A recent study showed that fruit flies, when given a choice, gravitate to organic foods versus the conventionally raised foods. Over many generations, the organic population of fruit flies showed stronger fertility and size. Other studies have documented that milk and meat products from organic farming systems have vastly superior heart-healthy fat profiles.  We hear a lot about consuming foods with good fatty acid profiles.

So, when we humans consume the organically grown plant and animal products, reared in the optimum environment just described, we have the potential to transform the microbial life into our bodies and make them part of us. The Human Micro Biome Project teaches that we are populated with hundreds of trillions of microbes, from thousands of species, which live off what we consume. The Biome study shows that the diverse complex of microorganisms in and on us, is the genesis of our immune system. Just like the plant in optimum soil wards off attack, we can more likely ward off attack if we maintain a diverse balance of nutrients in our diets.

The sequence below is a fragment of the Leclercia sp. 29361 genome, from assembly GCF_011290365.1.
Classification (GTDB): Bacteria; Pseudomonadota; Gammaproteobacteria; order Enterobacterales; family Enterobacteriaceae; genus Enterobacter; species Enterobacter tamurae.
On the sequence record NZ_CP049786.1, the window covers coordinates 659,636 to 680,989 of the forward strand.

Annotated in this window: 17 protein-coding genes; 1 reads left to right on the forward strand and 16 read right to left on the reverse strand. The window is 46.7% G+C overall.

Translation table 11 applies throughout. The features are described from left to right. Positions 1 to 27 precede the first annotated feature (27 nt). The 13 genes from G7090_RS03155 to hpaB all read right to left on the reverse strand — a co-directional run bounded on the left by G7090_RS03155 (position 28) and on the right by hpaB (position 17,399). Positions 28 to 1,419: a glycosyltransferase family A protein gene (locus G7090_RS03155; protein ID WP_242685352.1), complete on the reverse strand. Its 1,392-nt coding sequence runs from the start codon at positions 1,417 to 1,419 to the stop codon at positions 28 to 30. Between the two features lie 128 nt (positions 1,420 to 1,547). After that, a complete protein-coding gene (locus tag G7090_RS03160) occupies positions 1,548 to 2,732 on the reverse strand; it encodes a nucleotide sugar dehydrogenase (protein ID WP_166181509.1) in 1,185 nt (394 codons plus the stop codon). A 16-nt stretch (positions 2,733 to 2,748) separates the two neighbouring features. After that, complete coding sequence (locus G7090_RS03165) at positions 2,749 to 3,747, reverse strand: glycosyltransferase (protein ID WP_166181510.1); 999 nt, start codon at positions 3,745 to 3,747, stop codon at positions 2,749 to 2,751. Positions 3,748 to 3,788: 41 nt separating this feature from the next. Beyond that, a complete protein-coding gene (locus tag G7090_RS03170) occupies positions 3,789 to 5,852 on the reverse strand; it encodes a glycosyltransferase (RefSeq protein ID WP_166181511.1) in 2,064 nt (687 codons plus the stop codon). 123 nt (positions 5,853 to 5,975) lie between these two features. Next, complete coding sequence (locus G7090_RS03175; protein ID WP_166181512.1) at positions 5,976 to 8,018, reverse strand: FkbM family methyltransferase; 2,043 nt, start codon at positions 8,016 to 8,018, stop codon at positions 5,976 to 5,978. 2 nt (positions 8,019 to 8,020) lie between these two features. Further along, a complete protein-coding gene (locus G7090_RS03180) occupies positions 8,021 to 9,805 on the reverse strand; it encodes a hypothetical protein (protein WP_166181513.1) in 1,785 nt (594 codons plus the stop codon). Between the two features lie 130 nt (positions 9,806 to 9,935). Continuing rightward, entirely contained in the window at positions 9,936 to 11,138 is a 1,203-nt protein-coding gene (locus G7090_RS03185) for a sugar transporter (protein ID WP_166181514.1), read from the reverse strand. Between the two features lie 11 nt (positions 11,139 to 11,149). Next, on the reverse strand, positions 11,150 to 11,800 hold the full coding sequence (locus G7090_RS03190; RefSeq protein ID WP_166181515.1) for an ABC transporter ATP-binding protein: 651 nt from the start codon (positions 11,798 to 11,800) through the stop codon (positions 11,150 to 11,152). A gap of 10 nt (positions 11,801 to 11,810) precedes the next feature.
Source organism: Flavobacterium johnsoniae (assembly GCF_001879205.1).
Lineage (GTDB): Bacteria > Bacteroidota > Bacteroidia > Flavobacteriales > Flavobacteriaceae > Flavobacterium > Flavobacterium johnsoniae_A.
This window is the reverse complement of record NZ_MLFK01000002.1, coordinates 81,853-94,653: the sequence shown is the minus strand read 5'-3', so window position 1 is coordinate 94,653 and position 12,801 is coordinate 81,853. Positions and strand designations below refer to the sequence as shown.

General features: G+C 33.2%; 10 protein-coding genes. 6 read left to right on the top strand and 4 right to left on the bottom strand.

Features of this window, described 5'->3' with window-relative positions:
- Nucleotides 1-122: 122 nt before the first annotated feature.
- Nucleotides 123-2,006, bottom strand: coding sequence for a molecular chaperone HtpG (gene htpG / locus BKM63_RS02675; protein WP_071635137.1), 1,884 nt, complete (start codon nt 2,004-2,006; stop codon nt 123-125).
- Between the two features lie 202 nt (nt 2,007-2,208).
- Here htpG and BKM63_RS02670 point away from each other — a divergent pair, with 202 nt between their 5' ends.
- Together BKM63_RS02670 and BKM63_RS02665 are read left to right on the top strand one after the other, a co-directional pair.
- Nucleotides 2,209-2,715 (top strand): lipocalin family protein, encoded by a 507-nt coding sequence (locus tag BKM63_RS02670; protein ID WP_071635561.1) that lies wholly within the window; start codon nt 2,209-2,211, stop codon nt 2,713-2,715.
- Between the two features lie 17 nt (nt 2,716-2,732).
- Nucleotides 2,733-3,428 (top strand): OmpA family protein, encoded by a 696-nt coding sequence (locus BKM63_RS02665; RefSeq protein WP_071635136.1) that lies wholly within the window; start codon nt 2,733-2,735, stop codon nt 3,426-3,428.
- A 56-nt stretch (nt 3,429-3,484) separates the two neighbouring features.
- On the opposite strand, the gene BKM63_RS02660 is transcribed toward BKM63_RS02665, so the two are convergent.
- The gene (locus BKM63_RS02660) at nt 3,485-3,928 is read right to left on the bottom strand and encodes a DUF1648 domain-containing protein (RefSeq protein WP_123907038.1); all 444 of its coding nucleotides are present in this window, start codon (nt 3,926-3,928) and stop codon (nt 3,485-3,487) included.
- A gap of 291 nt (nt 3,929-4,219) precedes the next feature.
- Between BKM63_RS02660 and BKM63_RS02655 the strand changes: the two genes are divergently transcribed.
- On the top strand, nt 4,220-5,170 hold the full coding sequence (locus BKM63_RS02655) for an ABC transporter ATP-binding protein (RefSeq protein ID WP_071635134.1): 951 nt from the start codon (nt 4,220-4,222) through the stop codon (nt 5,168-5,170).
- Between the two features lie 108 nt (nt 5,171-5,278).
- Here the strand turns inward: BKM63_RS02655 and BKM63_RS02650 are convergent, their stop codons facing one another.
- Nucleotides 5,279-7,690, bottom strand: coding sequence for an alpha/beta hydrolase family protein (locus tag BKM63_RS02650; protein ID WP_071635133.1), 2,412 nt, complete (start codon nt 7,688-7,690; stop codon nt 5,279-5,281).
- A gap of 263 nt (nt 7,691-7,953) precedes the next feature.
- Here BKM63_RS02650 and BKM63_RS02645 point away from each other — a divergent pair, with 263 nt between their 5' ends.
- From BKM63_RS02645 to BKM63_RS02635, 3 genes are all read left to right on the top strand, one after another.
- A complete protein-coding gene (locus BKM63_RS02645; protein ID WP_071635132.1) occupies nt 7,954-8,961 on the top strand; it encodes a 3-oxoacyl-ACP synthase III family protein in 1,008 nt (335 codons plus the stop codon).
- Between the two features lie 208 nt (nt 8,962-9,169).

When you consume raw fruits and vegetables, you are not only getting the carbohydrates, proteins and sugars, but the antioxidants, anthocyanins, enzymes and the like, to feed the microbes that provide good gut health. These microbial populations have the benefit of balancing the release of nutrients, as we need them, buffering the vagaries of our eating habits. 

So, it just stands to reason, if the plant benefits from organic systems based on rich microbial soils, and the animal benefits from the balance of nutrients going into their microbial driven digestive systems, and we provide these to our digestive capacity, we benefit as well. Fruit flies got it right for a reason.

In Your Share

Fresh Asparagus

Kohlrabi – organic

Lettuce – organic

Spinach – organic

Strawberries - organic

Radishes – organic

Fresh Greens Bunch (Green Mustard, Giant Red Mustard, Turnip Greens) – organic

Purple Top White Turnips - organic
Recipes to Enjoy